The Times published an article today, “Big fall in apprentices blamed on red tape and higher costs” which at first glance was really bad news. The article suggested that in the last three months, August to October, that apprenticeship starts had fallen from 117,800 to 48,000.
Lord Blunkett, the former education secretary, described the drop as “catastrophic” while an employers’ group said the figures were “shocking”.
The article suggested that the fault of this decline in apprenticeship starts lay firmly at the door of the Apprenticeship Levy. Sir Vince Cable suggested that it was the fault of Brexit.
Sir Vince Cable, leader of the Liberal Democrats, said: “The government said that the levy would increase productivity growth, but long-term productivity is in decline. This news underlines both a lack of business confidence and the failure of the government to prepare for a post-Brexit future. Sadly, young people are paying the price.”
Incorrect Apprenticeship Data
We were alarmed by this report as our experience on the ground was that employers were genuinely looking for ways to engage with the Apprenticeship Levy and August to October is also the prime apprenticeship recruitment period for businesses looking for school and college leavers. We took a look at the underlying data and discovered that the article was a little off with the quoted statistics. The period actually being described was May to July 2017. During this period, there were 48,000 starts compared to the 117,800 for the same period in 2016.
Why the drop in Apprenticeship Starts?
The drop in apprenticeship starts in this period can be explained. The Apprenticeship Levy came into effect in May 2017. Many businesses immediately signed up to the Digital Apprenticeship Service. However, it is slightly alarming that to date, barely half of Levy paying businesses had done this, which immediately precludes them from using their funds for programme delivery.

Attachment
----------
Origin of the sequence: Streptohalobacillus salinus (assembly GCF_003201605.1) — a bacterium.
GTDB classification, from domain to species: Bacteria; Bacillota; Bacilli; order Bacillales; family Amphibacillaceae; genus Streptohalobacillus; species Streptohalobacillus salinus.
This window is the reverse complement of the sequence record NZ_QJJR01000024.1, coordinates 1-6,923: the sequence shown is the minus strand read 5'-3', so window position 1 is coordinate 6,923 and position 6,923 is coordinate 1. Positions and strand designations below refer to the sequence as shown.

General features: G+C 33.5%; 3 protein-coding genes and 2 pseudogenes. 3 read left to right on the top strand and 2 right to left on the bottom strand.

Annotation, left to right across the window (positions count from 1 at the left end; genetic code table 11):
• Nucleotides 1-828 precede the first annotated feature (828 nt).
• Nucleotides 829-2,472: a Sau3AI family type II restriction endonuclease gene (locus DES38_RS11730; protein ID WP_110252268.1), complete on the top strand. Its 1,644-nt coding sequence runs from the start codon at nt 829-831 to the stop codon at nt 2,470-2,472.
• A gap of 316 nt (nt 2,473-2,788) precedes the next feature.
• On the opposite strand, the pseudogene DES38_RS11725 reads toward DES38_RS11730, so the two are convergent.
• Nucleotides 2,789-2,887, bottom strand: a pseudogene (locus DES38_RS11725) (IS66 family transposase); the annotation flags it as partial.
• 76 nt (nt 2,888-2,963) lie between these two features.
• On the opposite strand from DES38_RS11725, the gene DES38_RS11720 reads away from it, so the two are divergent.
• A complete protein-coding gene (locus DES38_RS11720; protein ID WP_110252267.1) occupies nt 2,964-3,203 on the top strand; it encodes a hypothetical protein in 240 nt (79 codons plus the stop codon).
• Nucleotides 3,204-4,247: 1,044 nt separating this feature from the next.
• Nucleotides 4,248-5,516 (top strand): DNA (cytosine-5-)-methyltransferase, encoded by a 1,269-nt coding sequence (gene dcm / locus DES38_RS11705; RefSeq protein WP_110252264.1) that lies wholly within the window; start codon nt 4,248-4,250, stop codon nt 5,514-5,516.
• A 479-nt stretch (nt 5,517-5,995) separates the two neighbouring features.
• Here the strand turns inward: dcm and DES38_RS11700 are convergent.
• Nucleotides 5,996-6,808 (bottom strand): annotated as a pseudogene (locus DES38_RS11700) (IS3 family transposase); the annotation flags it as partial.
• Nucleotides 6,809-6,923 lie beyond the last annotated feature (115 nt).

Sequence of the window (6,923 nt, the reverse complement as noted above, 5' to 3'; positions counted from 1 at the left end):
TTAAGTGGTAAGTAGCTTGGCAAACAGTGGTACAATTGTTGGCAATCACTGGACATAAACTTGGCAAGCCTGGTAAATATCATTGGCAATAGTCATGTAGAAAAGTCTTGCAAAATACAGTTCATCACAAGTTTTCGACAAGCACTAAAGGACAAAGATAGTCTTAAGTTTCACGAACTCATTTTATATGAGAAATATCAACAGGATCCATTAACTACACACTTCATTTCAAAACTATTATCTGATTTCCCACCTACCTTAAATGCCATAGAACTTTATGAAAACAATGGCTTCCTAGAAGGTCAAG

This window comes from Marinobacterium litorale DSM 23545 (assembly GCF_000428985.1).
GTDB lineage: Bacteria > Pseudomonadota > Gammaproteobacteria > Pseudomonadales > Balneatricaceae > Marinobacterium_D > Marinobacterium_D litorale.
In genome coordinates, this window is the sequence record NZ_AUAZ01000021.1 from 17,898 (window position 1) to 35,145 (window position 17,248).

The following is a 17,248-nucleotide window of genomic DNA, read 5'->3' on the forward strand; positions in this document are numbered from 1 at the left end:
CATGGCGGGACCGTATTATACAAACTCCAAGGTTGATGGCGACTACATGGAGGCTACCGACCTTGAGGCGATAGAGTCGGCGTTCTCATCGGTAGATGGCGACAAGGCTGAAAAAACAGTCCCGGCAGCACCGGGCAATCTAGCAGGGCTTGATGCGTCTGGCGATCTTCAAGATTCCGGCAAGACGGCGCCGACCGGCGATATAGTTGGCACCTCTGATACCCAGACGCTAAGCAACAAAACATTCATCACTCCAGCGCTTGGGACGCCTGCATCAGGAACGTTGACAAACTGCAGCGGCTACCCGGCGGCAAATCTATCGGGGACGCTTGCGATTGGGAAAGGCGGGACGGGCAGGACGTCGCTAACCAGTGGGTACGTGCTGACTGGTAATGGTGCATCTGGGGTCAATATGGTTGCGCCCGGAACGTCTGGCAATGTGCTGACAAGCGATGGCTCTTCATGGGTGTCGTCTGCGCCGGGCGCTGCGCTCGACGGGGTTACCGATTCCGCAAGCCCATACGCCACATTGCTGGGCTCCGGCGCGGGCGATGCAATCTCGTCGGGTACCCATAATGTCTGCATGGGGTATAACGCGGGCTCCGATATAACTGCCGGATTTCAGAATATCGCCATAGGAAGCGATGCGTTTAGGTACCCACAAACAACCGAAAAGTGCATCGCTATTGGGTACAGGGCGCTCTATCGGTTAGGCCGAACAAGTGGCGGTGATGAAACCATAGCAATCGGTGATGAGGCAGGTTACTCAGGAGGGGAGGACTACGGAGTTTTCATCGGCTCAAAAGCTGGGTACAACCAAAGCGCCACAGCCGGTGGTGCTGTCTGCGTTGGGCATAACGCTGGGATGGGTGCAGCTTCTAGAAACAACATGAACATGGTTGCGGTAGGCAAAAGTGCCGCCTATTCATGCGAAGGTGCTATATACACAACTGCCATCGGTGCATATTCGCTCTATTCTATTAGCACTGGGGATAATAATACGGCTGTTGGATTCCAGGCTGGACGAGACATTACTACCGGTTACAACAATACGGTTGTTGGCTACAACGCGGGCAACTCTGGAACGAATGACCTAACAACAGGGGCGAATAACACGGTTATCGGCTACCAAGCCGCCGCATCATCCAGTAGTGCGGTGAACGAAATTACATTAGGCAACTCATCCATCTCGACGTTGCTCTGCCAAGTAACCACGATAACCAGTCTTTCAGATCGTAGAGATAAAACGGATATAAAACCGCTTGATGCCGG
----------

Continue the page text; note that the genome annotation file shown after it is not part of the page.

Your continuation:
At the same time there were some significant changes to funding allocation to colleges and training providers. This was a period of significant uncertainty for training providers which has since been alleviated with new contracts and a new tendering round for future budgets (albeit, the results of this have been delayed which may affect apprenticeship starts from January 2018).
What is our advice to Yorkshire businesses?
The first bit of advice is for businesses that are paying Levy but are not utilising it. It is vital that they sign up to the service. Their Levy funds can be used for a wide range of programmes for new and existing staff and they must see this as being more than just a tax. It is money that can be re-invested into the business through training and development.
Our second piece of advice is for non Levy paying businesses. There is still plenty of funding available to support SME businesses and it is really important to speak to a training provider that offers delivery to your business sector.
Our third bit of advice is to support apprenticeships in Yorkshire!
Apprenticeship Advice and Guidance
If you would like any advice and guidance on how apprenticeships can work for your business then please speak to the team at Yorkshire Apprentice.